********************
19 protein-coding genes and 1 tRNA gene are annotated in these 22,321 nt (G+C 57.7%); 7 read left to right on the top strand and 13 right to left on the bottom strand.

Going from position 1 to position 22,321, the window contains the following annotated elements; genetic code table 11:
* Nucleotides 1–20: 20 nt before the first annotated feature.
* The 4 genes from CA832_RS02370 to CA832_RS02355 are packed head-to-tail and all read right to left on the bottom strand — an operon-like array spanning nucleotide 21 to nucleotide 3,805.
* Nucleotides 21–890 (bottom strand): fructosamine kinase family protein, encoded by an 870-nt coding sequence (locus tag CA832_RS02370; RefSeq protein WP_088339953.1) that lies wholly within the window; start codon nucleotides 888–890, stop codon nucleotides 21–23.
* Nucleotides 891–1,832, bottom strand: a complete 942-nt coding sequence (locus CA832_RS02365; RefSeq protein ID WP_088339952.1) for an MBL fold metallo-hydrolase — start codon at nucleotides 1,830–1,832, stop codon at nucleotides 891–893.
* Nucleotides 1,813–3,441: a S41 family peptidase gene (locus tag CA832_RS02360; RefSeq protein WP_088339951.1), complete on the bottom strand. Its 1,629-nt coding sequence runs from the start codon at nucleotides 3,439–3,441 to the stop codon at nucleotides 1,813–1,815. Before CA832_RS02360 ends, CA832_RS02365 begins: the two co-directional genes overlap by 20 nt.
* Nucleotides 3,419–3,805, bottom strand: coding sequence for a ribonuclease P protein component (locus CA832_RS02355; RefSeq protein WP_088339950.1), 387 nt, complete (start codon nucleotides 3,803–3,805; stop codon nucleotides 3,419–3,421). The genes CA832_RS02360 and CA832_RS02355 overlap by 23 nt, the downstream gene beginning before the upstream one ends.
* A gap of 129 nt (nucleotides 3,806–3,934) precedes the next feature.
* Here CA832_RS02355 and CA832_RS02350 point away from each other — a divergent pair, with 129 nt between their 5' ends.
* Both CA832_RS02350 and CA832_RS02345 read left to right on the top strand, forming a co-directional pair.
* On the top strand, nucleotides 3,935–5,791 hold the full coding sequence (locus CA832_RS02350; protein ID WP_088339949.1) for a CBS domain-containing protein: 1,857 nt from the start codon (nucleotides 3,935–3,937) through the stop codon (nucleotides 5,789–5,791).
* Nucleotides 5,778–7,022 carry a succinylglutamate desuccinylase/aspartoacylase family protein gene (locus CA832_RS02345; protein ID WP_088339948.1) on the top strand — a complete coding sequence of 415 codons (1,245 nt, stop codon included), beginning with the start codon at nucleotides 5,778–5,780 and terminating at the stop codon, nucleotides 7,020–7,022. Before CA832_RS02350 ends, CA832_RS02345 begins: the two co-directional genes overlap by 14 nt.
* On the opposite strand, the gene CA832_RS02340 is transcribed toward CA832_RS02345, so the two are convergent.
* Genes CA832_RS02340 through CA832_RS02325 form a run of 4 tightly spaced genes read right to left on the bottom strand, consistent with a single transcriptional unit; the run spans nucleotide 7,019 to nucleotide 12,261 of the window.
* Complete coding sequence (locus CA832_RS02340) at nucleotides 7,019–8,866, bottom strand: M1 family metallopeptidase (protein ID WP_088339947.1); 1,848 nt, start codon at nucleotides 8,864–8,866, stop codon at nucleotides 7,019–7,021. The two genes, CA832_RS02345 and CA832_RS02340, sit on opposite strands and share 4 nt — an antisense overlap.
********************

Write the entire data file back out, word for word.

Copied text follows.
19 protein-coding genes and 1 tRNA gene are annotated in these 22,321 nt (G+C 57.7%); 7 read left to right on the top strand and 13 right to left on the bottom strand.

Going from position 1 to position 22,321, the window contains the following annotated elements; genetic code table 11:
* Nucleotides 1–20: 20 nt before the first annotated feature.
* The 4 genes from CA832_RS02370 to CA832_RS02355 are packed head-to-tail and all read right to left on the bottom strand — an operon-like array spanning nucleotide 21 to nucleotide 3,805.
* Nucleotides 21–890 (bottom strand): fructosamine kinase family protein, encoded by an 870-nt coding sequence (locus tag CA832_RS02370; RefSeq protein WP_088339953.1) that lies wholly within the window; start codon nucleotides 888–890, stop codon nucleotides 21–23.
* Nucleotides 891–1,832, bottom strand: a complete 942-nt coding sequence (locus CA832_RS02365; RefSeq protein ID WP_088339952.1) for an MBL fold metallo-hydrolase — start codon at nucleotides 1,830–1,832, stop codon at nucleotides 891–893.
* Nucleotides 1,813–3,441: a S41 family peptidase gene (locus tag CA832_RS02360; RefSeq protein WP_088339951.1), complete on the bottom strand. Its 1,629-nt coding sequence runs from the start codon at nucleotides 3,439–3,441 to the stop codon at nucleotides 1,813–1,815. Before CA832_RS02360 ends, CA832_RS02365 begins: the two co-directional genes overlap by 20 nt.
* Nucleotides 3,419–3,805, bottom strand: coding sequence for a ribonuclease P protein component (locus CA832_RS02355; RefSeq protein WP_088339950.1), 387 nt, complete (start codon nucleotides 3,803–3,805; stop codon nucleotides 3,419–3,421). The genes CA832_RS02360 and CA832_RS02355 overlap by 23 nt, the downstream gene beginning before the upstream one ends.
* A gap of 129 nt (nucleotides 3,806–3,934) precedes the next feature.
* Here CA832_RS02355 and CA832_RS02350 point away from each other — a divergent pair, with 129 nt between their 5' ends.
* Both CA832_RS02350 and CA832_RS02345 read left to right on the top strand, forming a co-directional pair.
* On the top strand, nucleotides 3,935–5,791 hold the full coding sequence (locus CA832_RS02350; protein ID WP_088339949.1) for a CBS domain-containing protein: 1,857 nt from the start codon (nucleotides 3,935–3,937) through the stop codon (nucleotides 5,789–5,791).
* Nucleotides 5,778–7,022 carry a succinylglutamate desuccinylase/aspartoacylase family protein gene (locus CA832_RS02345; protein ID WP_088339948.1) on the top strand — a complete coding sequence of 415 codons (1,245 nt, stop codon included), beginning with the start codon at nucleotides 5,778–5,780 and terminating at the stop codon, nucleotides 7,020–7,022. Before CA832_RS02350 ends, CA832_RS02345 begins: the two co-directional genes overlap by 14 nt.
* On the opposite strand, the gene CA832_RS02340 is transcribed toward CA832_RS02345, so the two are convergent.
* Genes CA832_RS02340 through CA832_RS02325 form a run of 4 tightly spaced genes read right to left on the bottom strand, consistent with a single transcriptional unit; the run spans nucleotide 7,019 to nucleotide 12,261 of the window.
* Complete coding sequence (locus CA832_RS02340) at nucleotides 7,019–8,866, bottom strand: M1 family metallopeptidase (protein ID WP_088339947.1); 1,848 nt, start codon at nucleotides 8,864–8,866, stop codon at nucleotides 7,019–7,021. The two genes, CA832_RS02345 and CA832_RS02340, sit on opposite strands and share 4 nt — an antisense overlap.